What do you do for New Year's Eve? In my opinion, this is one of those extremely over-hyped holidays that never, ever lives up to its expectations.
Here's what I think about New Year's Eve... The best point in your life for ringing in the New year is when you're 10. It's a major thrill and a half just to be allowed to stay up until midnight, and maybe even go outside at that hour and light off some illegal fireworks with one of the crazy neighborhood dads. THE BEST!
By your twenties, New Year's Eve usually involves someone vomiting in your toilet (hopefully not you) and passing out on the floor of your apartment because you don't have anywhere else for them to sleep. In your thirties, you spend weeks planning something really special, only to come down with the flu and a 104 degree fever, and a huge bill for swanky hotel room and an all-you-can-drink dinner party that you attended for about 5 minutes (true story). By your forties, you are sick all night worrying about what your kids are doing, who they're doing it with, and whether or not you'll get a call from the police.
I'm not going to go any further than that, lest you guess my age. But let's just say, last year was one of my favorite New Years because we were invited down the street for a pot luck dinner, and the host specifically said it would be over by 10:00 because who really wants to stay out until midnight at our age? THE BEST because I really like to be in my warm bed by 10:00 at the latest!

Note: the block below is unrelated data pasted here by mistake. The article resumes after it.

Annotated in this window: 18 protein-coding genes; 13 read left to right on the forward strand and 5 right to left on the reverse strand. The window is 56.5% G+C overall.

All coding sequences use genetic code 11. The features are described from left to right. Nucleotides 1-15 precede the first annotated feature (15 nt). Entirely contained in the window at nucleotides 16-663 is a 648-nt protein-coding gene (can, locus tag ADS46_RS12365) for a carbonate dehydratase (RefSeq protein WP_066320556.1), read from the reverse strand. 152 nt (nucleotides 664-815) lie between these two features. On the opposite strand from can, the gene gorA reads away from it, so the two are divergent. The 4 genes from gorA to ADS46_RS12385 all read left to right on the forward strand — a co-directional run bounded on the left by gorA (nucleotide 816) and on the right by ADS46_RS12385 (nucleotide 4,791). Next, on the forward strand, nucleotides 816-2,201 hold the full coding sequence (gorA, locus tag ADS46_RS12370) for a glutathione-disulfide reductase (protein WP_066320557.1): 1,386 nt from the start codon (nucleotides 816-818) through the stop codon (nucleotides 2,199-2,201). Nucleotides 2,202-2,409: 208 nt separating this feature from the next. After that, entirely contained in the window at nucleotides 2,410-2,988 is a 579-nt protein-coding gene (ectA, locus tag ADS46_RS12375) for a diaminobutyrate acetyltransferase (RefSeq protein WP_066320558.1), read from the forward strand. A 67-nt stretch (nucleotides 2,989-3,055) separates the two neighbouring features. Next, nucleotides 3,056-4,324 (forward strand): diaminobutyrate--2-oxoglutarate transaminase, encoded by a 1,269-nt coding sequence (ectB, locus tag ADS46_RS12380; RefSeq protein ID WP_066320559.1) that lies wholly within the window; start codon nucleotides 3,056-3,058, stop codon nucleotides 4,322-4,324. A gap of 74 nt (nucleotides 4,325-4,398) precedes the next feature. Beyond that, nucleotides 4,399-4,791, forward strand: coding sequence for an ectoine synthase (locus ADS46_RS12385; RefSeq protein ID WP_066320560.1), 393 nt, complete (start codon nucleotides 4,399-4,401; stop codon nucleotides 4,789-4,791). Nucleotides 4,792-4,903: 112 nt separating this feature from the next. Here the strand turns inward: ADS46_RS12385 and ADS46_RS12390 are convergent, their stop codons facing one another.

Hopefully your New Years Eve will be better than most of mine. If you're brave enough to venture out, you'll probably need to bring a snack. Did you know that beans are a lucky food? Because they're round like coins, they're a traditional symbol of prosperity in the New Year. Hopefully this recipe for Spicy-Southwest Roasted Chickpeas will bring you lots of money to help pay for the swanky hotel and all you can drink night, or a guest room for your guests to crash in, or college for your kids.
I think roasted chickpeas taste kind of like beer nuts - but in a much healthier way. Crunchy, crispy and really addicting.
- 15 ounces chickpeas drained, rinsed and patted dry in a clean towel
- 1 Tablespoon olive oil
- ¼ teaspoon garlic powder
- ¼ teaspoon kosher salt
- ½ teaspoon chipotle chili powder or more if you like very spicy
- ½ teaspoon cumin powder
- Preheat the oven to 375 degrees.
- In a large mixing bowl, mix together oil, salt and spices.
- Add chickpeas and toss well to coat.
- Spread seasoned chickpeas on a baking sheet in a single layer.
- Cook 30-35 minutes, stirring occasionally. Toss well after 35 minutes, and taste to see if they are finished. Chickpeas are done when they are crunchy but not burned. They may need up to an additional 15-20 minutes to get crunchy enough, but check them frequently and stir them often, as they go from finished to burned very quickly.
- Note: If they aren't cooked enough, they will have a semi-firm texture.
Do you have plans for New Year's Eve?